1. Gangtey to Trongsa to Bumthang

After breakfast, drive to Trongsa. Visit Trongsa Dzong. The most spectacular dzong in Bhutan, Trongsa Dzong was built by Chogyal Mingyur Tenpa in 1647 at the site where a small temple was built by Yongzin Ngagi Wangchuk and named it Druk Mingyur Chokor Rabten Tse. The dzong was once a seat of the highest ranking regional ruler in Bhutan, Trongsa Penlop. The dzong consists of many different temples built by many different rulers and saints of Bhutan.

Then, visit Trongsa Ta Dzong, an ancient watchtower. Ta Dzong is located above Trongsa Dzong on the left bank of the Mangde River. It was built by Chogyal Mingyur Tenpa, the first governor of Trongsa in 1652. The watchtower now houses a museum. The Gesar Lhakhang inside Ta Dzong is dedicated to Trongsa Penlop Jigme Namgyal. After lunch, we drive to Bumthang.

Dinner and overnight stay in Bumthang

  1. Bumthang sightseeing

After breakfast, we visit Jakar Dzong, the Castle of White Bird. The current structure was rebuilt in 1667. The dzong acted as the fortress of defence for the central and eastern Bhutan. Then, visit Jampa Lhakhang. Jampa Lhakhang is believed to be one of the two temples (the other is Kyichu Lhakhang in Paro) built by Tibetan King Songtsen Gampo in the 7th century AD in Bhutan among 108 temples that he built in one day to subdue a demoness that lay supine across the Himalayas. It’s believed to have been built on the left knee of the demoness. Besides the future Buddha, Jowo Jampa (Maitreya) from which the temple derives its name, the temple contains more than 100 statues of the gods of Kalachakra built by the first King of Bhutan in 1887.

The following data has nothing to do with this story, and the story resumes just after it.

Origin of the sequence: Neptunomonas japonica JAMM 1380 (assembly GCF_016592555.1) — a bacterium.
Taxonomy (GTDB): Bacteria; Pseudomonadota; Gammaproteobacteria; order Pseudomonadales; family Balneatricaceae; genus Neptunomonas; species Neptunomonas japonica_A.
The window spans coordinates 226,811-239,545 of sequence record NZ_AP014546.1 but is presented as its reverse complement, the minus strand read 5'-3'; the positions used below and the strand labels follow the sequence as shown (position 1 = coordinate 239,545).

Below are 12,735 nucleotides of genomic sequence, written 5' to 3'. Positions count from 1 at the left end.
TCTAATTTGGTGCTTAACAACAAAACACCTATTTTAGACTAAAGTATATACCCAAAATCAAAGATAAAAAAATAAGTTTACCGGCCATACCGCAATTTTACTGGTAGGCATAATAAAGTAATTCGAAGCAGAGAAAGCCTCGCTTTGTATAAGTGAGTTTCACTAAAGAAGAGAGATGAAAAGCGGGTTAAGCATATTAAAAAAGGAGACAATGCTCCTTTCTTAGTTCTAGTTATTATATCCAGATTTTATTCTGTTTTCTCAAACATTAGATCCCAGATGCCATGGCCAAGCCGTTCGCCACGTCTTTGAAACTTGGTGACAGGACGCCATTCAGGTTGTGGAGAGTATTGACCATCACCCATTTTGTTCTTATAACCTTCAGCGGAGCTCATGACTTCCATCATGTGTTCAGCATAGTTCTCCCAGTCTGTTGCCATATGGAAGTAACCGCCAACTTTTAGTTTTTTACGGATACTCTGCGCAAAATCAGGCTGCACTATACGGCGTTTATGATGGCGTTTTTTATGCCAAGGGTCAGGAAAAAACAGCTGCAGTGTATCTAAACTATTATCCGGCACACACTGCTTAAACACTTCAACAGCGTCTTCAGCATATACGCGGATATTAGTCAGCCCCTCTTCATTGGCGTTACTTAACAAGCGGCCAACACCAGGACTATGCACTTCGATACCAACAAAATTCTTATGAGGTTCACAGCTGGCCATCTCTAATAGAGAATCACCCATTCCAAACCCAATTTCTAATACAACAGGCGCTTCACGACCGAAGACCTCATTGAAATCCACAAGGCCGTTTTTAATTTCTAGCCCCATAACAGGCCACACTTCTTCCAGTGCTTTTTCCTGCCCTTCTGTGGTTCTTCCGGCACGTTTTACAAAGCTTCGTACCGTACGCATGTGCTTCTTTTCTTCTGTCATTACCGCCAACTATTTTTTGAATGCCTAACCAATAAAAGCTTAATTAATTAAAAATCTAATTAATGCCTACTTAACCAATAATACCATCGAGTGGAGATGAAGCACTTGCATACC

After lunch, visit Kurjey Lhakhang named after the body print of Guru Rinpoche (Ku – body; Jey – print). It was built in 1652 by Chogyal Mingyur Tenpa. Kurjey is a very important place of pilgrimage for the Bhutanese and the Buddhists from all over the world. Then, visit Tamzhing Lhakhang. Built in 1505 by Terton Pema Lingpa, the temple served as his main seat. The relics contained in the statues in the temple are treasures discovered by the terton himself. The two-storey temple houses the images of Peling Tsokhor Sum (three principal deities of Peling tradition), the three Buddhas (Duesum Sangay), Guru Tshengyed (eight manifestations of Guru Rinpoche), a life-size statue of Terton Pema Lingpa. Among many relics crafted by the founder himself are the hat of Guru statue and a metal chain armour.

Then visit Mebar Tsho (the Burning Lake) in the Tang Valley near Bumthang. Mebar Tsho (meaning Burning Lake) is the sacred lake from where renowned Terton Pema Lingpa discovered treasures as directed by Guru Rinpoche.  Terton jumped into the lake with a burning butter lamp in his hand. He miraculously emerged from the lake after some time with a chest and a scroll of paper, the butter lamp still burning. Therefore, the lake came to be known as Mebar Tsho.

  1. Bumthang to Thimphu

After an early breakfast, drive to Thimphu. Lunch will be served on the way.

Dinner and overnight stay in Thimphu

  1. Departure

Drive to airport and bid farewell.